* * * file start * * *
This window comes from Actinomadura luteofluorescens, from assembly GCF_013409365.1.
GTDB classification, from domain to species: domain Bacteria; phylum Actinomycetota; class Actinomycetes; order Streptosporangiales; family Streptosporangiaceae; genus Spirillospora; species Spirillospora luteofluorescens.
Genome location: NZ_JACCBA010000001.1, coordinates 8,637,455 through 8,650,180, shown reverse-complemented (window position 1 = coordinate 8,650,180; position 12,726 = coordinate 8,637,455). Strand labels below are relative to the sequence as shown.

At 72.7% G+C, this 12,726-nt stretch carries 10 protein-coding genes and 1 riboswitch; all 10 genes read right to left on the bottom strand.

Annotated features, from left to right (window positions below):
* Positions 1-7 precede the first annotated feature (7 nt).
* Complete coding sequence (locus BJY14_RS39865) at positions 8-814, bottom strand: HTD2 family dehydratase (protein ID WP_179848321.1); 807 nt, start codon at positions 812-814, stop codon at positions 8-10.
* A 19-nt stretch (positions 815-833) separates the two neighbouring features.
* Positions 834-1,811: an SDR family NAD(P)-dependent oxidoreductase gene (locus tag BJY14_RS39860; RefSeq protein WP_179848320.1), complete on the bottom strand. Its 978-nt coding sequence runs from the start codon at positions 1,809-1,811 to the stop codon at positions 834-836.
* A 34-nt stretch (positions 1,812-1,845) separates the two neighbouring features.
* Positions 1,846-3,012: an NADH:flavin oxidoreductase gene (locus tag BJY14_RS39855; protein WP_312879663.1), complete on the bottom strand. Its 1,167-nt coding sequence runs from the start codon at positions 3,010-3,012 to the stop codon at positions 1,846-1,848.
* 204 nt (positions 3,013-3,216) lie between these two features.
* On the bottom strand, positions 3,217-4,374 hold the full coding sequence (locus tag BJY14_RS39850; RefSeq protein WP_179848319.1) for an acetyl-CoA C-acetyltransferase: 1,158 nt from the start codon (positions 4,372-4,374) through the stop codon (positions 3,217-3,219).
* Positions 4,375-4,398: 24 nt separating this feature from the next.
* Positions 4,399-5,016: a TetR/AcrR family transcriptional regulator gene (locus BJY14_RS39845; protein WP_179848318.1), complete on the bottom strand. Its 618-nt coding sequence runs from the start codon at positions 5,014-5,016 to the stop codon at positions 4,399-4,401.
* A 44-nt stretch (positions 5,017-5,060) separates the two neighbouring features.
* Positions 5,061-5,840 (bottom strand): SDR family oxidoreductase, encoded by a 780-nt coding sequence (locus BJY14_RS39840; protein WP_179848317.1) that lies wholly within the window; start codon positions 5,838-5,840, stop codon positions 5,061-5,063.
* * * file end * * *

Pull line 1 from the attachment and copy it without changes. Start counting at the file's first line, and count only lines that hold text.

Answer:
This window comes from Actinomadura luteofluorescens, from assembly GCF_013409365.1.